The lawsuit exhausted whatever cash reserves Activision had left, and by 1990 the only hope for survival was a takeover by an investment group owned by none other than Bobby Kotick. Bobby turned the company around, but as a businessman, not a developer, and the new Activision ran very differently to its innovating youth. Fast forward a couple of decades and we have Guitar Hero, a rather Pong-like game in itself (it’s played with a paddle).
The demise of Activision.
Nintendo’s new strategy: limited licensing
At the time of the crash, Nintendo was enjoying success with the NES in Japan. The crash was a strictly American phenomenon: Nintendo had always kept tight quality control.
Nintendo wanted to expand into the American market, but was anxious to avoid the fate that befell Atari. Nintendo’s answer was to drastically limit the licenses it extended to third party developers. Anyone who didn’t abide by Nintendo’s terms was denied the NES developer kit, and any developer who tried to reverse engineer could be sued on breach of copyright.
This worked, for a time. Nintendo’s excellent Mario established the gold “Seal of Quality” you could see on NES packaging. Consumer confidence was restored, and so ushered in the era of the NES, Master System, SNES, and Megadrive. This was the golden age of consoles. Instead of today’s copycat ports, 8-bit and 16-bit consoles were known for their exclusive and innovative flagship titles.
However, the golden age couldn’t last. The new competitors of Sony and Microsoft came into the market, luring the best developers with promises of more creative freedom, and less severe licensing. Although Sony and Microsoft retained some control, developers weren’t restricted to just one platform, could release more than a few titles per year, and didn’t have to answer to strict Japanese businessmen who yelled at them a lot.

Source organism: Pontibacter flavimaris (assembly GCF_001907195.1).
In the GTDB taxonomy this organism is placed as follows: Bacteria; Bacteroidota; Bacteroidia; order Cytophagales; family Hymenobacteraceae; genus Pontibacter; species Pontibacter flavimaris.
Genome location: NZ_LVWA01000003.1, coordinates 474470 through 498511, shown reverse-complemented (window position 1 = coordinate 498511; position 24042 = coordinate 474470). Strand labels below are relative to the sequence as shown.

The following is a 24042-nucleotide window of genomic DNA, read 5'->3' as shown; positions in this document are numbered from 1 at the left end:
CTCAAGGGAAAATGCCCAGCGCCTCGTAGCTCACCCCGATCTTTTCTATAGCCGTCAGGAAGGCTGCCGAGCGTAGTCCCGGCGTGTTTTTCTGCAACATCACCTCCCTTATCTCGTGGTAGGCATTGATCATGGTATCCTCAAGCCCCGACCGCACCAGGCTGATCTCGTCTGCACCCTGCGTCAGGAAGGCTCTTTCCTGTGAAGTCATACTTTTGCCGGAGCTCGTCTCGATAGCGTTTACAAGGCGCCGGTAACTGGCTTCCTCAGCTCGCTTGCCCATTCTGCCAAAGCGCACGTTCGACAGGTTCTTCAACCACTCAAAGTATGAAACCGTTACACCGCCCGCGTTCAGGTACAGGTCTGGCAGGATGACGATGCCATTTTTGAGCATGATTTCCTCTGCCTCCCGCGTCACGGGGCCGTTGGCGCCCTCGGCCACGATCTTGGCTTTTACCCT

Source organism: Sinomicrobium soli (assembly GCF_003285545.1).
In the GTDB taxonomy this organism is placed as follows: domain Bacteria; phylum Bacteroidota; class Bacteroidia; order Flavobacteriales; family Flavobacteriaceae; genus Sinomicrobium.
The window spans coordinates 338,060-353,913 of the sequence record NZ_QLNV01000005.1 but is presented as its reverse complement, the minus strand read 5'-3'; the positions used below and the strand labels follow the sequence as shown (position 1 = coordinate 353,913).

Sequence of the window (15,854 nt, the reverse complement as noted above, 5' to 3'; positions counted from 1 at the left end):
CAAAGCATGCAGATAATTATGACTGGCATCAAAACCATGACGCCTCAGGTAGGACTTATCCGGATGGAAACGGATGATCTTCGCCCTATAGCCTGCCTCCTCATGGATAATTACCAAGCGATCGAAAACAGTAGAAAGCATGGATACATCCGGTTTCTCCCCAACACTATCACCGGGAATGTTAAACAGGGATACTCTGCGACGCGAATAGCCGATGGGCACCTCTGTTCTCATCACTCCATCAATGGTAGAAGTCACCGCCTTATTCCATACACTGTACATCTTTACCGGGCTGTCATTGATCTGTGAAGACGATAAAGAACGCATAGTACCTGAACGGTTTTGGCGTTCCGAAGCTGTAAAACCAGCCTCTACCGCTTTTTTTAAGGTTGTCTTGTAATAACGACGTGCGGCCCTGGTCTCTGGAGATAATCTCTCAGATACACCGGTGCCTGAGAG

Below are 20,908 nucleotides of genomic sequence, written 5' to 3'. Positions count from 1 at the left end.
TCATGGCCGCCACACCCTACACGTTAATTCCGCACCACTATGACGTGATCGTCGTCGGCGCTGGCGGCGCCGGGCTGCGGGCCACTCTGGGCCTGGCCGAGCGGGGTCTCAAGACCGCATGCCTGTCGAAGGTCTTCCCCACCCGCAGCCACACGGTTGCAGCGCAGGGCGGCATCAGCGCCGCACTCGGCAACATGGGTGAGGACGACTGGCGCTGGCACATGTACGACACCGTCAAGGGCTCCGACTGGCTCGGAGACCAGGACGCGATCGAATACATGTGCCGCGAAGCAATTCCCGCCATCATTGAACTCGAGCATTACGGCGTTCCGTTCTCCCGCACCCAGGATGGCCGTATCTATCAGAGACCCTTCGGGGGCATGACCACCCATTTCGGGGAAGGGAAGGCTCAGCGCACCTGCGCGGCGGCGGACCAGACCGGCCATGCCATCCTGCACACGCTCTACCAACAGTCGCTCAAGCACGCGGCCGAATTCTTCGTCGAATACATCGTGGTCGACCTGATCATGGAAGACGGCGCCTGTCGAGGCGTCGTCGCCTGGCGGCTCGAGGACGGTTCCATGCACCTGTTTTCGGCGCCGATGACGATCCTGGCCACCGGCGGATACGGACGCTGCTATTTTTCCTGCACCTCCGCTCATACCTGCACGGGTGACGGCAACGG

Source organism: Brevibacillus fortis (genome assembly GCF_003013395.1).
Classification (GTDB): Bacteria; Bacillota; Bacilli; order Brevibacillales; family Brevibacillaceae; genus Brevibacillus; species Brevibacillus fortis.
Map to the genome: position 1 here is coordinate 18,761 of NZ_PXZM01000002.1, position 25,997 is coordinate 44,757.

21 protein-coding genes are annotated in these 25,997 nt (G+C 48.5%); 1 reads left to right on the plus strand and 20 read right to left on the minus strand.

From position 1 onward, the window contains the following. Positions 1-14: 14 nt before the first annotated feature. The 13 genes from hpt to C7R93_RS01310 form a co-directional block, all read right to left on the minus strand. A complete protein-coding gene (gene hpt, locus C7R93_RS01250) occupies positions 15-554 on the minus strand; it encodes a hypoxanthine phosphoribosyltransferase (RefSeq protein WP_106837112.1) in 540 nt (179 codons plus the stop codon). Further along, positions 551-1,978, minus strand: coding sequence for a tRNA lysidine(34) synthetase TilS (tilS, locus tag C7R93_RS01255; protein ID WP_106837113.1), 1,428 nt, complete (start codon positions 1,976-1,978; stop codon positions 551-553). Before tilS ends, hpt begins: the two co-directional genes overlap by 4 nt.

We see the result of this licensing tussle today: Many titles are developed for both the Xbox and Playstation, and in some cases PCs too. Instead of the segregated markets of the past, now we just have the games industry.
Will the future be driven by gamers or publishers?
Some comments on James’ article suggest Kickstarter and Steam Greenlight serve as a lifeline to an industry stagnating from publisher control. Admittedly, publisher control has reached ridiculous levels in the past with overreaching DRM, and so for a time this was a welcome backlash.
However, viewed in the historical context, it’s really just history repeating. While I’m doubtful that we’re going to have another video game crash any time soon, I have full confidence that publishers will stay firmly in control, just as they took control after the last glut of shovelware that entered the market.
It might take a couple of years, but publishers will respond to any reduction in profits by tightening their grip, not allow creative freedom to go unchecked. This is why we can’t just let backyard developers have free reign on premier publishing platforms like Steam.
Never underestimate the power of companies and their lawyers to control the industry. We’re plotting against you.